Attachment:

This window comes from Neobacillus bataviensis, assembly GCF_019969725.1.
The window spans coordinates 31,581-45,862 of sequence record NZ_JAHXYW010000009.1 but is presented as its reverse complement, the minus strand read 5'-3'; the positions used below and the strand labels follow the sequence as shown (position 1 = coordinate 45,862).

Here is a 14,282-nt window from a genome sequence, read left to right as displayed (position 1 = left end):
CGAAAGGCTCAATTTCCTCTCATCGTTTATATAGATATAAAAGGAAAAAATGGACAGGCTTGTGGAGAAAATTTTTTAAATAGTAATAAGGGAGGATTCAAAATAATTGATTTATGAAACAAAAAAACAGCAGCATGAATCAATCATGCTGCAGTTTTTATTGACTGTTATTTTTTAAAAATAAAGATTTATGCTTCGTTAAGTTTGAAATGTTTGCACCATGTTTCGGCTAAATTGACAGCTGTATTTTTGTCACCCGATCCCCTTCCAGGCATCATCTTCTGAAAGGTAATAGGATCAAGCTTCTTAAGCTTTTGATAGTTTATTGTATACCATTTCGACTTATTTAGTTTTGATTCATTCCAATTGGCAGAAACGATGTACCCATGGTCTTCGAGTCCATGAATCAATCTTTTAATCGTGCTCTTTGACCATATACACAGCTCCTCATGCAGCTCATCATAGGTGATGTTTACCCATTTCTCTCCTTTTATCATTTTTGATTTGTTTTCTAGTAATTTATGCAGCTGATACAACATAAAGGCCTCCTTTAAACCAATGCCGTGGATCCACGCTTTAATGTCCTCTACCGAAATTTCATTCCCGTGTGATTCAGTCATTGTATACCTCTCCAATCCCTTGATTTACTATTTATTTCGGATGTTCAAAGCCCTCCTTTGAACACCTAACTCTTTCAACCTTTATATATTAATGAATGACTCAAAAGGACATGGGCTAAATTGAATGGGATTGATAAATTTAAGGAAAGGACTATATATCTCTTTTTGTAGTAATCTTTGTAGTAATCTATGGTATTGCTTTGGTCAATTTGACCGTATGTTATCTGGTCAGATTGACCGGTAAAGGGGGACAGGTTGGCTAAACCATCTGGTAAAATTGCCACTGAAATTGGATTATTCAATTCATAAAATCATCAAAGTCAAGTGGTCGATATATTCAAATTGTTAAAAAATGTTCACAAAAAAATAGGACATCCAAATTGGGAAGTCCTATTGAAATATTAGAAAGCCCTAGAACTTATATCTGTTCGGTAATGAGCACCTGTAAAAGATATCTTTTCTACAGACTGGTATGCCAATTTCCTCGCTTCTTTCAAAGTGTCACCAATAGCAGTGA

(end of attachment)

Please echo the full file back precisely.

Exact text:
This window comes from Neobacillus bataviensis, assembly GCF_019969725.1.
The window spans coordinates 31,581-45,862 of sequence record NZ_JAHXYW010000009.1 but is presented as its reverse complement, the minus strand read 5'-3'; the positions used below and the strand labels follow the sequence as shown (position 1 = coordinate 45,862).

Here is a 14,282-nt window from a genome sequence, read left to right as displayed (position 1 = left end):
CGAAAGGCTCAATTTCCTCTCATCGTTTATATAGATATAAAAGGAAAAAATGGACAGGCTTGTGGAGAAAATTTTTTAAATAGTAATAAGGGAGGATTCAAAATAATTGATTTATGAAACAAAAAAACAGCAGCATGAATCAATCATGCTGCAGTTTTTATTGACTGTTATTTTTTAAAAATAAAGATTTATGCTTCGTTAAGTTTGAAATGTTTGCACCATGTTTCGGCTAAATTGACAGCTGTATTTTTGTCACCCGATCCCCTTCCAGGCATCATCTTCTGAAAGGTAATAGGATCAAGCTTCTTAAGCTTTTGATAGTTTATTGTATACCATTTCGACTTATTTAGTTTTGATTCATTCCAATTGGCAGAAACGATGTACCCATGGTCTTCGAGTCCATGAATCAATCTTTTAATCGTGCTCTTTGACCATATACACAGCTCCTCATGCAGCTCATCATAGGTGATGTTTACCCATTTCTCTCCTTTTATCATTTTTGATTTGTTTTCTAGTAATTTATGCAGCTGATACAACATAAAGGCCTCCTTTAAACCAATGCCGTGGATCCACGCTTTAATGTCCTCTACCGAAATTTCATTCCCGTGTGATTCAGTCATTGTATACCTCTCCAATCCCTTGATTTACTATTTATTTCGGATGTTCAAAGCCCTCCTTTGAACACCTAACTCTTTCAACCTTTATATATTAATGAATGACTCAAAAGGACATGGGCTAAATTGAATGGGATTGATAAATTTAAGGAAAGGACTATATATCTCTTTTTGTAGTAATCTTTGTAGTAATCTATGGTATTGCTTTGGTCAATTTGACCGTATGTTATCTGGTCAGATTGACCGGTAAAGGGGGACAGGTTGGCTAAACCATCTGGTAAAATTGCCACTGAAATTGGATTATTCAATTCATAAAATCATCAAAGTCAAGTGGTCGATATATTCAAATTGTTAAAAAATGTTCACAAAAAAATAGGACATCCAAATTGGGAAGTCCTATTGAAATATTAGAAAGCCCTAGAACTTATATCTGTTCGGTAATGAGCACCTGTAAAAGATATCTTTTCTACAGACTGGTATGCCAATTTCCTCGCTTCTTTCAAAGTGTCACCAATAGCAGTGA